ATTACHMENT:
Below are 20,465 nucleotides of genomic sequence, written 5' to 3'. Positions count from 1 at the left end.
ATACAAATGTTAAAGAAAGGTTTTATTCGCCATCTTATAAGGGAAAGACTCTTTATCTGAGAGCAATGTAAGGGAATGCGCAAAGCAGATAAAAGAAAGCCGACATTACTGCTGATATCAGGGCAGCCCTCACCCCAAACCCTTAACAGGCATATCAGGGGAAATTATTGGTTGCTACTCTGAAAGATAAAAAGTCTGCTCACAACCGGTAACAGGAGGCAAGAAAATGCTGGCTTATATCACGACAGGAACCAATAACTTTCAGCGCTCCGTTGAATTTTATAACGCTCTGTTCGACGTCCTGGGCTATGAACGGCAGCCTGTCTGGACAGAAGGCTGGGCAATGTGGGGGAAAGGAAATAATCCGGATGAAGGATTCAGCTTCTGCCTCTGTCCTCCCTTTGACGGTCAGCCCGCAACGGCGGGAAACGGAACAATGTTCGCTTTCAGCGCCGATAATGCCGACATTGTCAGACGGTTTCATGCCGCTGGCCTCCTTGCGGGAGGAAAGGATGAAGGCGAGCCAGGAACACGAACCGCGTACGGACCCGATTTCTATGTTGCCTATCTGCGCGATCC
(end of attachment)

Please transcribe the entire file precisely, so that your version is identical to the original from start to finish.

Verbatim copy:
Below are 20,465 nucleotides of genomic sequence, written 5' to 3'. Positions count from 1 at the left end.
ATACAAATGTTAAAGAAAGGTTTTATTCGCCATCTTATAAGGGAAAGACTCTTTATCTGAGAGCAATGTAAGGGAATGCGCAAAGCAGATAAAAGAAAGCCGACATTACTGCTGATATCAGGGCAGCCCTCACCCCAAACCCTTAACAGGCATATCAGGGGAAATTATTGGTTGCTACTCTGAAAGATAAAAAGTCTGCTCACAACCGGTAACAGGAGGCAAGAAAATGCTGGCTTATATCACGACAGGAACCAATAACTTTCAGCGCTCCGTTGAATTTTATAACGCTCTGTTCGACGTCCTGGGCTATGAACGGCAGCCTGTCTGGACAGAAGGCTGGGCAATGTGGGGGAAAGGAAATAATCCGGATGAAGGATTCAGCTTCTGCCTCTGTCCTCCCTTTGACGGTCAGCCCGCAACGGCGGGAAACGGAACAATGTTCGCTTTCAGCGCCGATAATGCCGACATTGTCAGACGGTTTCATGCCGCTGGCCTCCTTGCGGGAGGAAAGGATGAAGGCGAGCCAGGAACACGAACCGCGTACGGACCCGATTTCTATGTTGCCTATCTGCGCGATCC